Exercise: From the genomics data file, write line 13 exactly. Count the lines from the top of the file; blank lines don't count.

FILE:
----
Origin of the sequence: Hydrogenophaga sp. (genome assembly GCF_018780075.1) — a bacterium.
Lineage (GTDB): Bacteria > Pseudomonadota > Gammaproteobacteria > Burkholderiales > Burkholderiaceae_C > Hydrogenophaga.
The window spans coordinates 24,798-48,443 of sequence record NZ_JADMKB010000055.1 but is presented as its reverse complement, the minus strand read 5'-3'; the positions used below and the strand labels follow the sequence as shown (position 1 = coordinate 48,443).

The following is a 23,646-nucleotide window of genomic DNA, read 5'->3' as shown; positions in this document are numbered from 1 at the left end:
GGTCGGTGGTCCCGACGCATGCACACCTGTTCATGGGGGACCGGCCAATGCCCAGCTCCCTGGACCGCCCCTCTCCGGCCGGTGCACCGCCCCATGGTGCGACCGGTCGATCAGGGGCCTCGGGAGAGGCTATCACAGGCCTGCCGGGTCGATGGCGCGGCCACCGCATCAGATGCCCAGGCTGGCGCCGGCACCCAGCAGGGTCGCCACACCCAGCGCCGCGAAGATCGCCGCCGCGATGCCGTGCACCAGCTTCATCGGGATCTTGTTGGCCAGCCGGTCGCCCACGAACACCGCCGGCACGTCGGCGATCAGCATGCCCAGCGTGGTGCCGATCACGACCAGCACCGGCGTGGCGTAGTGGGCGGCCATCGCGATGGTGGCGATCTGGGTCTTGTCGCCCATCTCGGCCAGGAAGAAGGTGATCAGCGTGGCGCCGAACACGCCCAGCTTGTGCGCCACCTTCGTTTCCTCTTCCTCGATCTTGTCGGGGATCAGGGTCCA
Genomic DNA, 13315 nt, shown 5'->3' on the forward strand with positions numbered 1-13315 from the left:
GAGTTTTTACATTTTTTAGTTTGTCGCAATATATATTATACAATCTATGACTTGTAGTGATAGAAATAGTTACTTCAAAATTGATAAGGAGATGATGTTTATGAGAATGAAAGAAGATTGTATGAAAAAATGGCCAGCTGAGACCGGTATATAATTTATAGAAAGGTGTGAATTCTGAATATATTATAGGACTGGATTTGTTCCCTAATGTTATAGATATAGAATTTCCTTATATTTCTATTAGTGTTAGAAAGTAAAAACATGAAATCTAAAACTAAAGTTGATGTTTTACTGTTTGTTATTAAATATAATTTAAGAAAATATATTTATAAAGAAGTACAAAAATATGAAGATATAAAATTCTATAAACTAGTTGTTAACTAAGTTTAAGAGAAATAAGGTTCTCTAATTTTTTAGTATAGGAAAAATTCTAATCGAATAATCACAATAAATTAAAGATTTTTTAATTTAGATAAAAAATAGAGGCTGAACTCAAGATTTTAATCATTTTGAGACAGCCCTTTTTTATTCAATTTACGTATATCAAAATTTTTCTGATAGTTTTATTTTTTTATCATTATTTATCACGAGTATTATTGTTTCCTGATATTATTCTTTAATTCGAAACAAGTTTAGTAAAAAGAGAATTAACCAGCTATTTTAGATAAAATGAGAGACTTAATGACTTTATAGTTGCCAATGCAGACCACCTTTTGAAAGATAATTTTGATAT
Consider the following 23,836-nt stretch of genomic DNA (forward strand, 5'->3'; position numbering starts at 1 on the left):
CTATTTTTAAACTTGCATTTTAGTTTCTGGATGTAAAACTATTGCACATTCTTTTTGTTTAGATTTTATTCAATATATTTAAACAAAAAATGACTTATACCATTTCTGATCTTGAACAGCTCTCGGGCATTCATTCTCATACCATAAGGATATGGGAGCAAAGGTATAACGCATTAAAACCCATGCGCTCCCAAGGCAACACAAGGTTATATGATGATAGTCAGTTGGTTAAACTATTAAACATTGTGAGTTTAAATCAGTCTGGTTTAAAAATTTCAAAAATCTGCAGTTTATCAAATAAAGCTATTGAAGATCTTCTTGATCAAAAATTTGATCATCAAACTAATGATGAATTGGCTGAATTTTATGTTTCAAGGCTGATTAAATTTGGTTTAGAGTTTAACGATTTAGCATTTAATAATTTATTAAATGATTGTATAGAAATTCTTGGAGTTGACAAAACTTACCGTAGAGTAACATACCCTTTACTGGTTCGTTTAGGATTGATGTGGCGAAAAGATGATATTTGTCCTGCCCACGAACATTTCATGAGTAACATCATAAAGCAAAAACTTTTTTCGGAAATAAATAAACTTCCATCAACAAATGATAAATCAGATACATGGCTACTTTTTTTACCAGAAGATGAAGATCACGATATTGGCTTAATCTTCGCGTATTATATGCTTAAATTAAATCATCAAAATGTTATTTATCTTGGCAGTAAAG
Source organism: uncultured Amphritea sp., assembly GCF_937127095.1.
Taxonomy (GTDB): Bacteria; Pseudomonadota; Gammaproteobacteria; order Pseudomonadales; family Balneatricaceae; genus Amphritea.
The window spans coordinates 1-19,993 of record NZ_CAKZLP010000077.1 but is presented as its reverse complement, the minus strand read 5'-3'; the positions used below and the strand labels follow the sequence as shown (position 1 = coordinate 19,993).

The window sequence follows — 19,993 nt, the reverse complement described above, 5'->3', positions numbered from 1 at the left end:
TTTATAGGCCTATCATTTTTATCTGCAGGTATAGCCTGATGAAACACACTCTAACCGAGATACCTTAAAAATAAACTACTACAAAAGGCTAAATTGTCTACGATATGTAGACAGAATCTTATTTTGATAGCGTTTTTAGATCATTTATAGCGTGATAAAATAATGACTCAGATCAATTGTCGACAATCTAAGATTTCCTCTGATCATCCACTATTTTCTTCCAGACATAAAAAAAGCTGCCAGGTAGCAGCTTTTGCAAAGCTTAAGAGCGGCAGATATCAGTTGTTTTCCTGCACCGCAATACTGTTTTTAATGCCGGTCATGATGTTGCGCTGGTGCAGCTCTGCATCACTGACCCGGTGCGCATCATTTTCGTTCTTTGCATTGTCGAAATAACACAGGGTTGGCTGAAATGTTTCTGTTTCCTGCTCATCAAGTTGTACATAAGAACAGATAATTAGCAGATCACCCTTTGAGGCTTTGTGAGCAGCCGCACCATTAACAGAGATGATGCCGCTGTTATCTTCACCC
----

The window sequence follows — 19,993 nt, the reverse complement described above, 5'->3', positions numbered from 1 at the left end: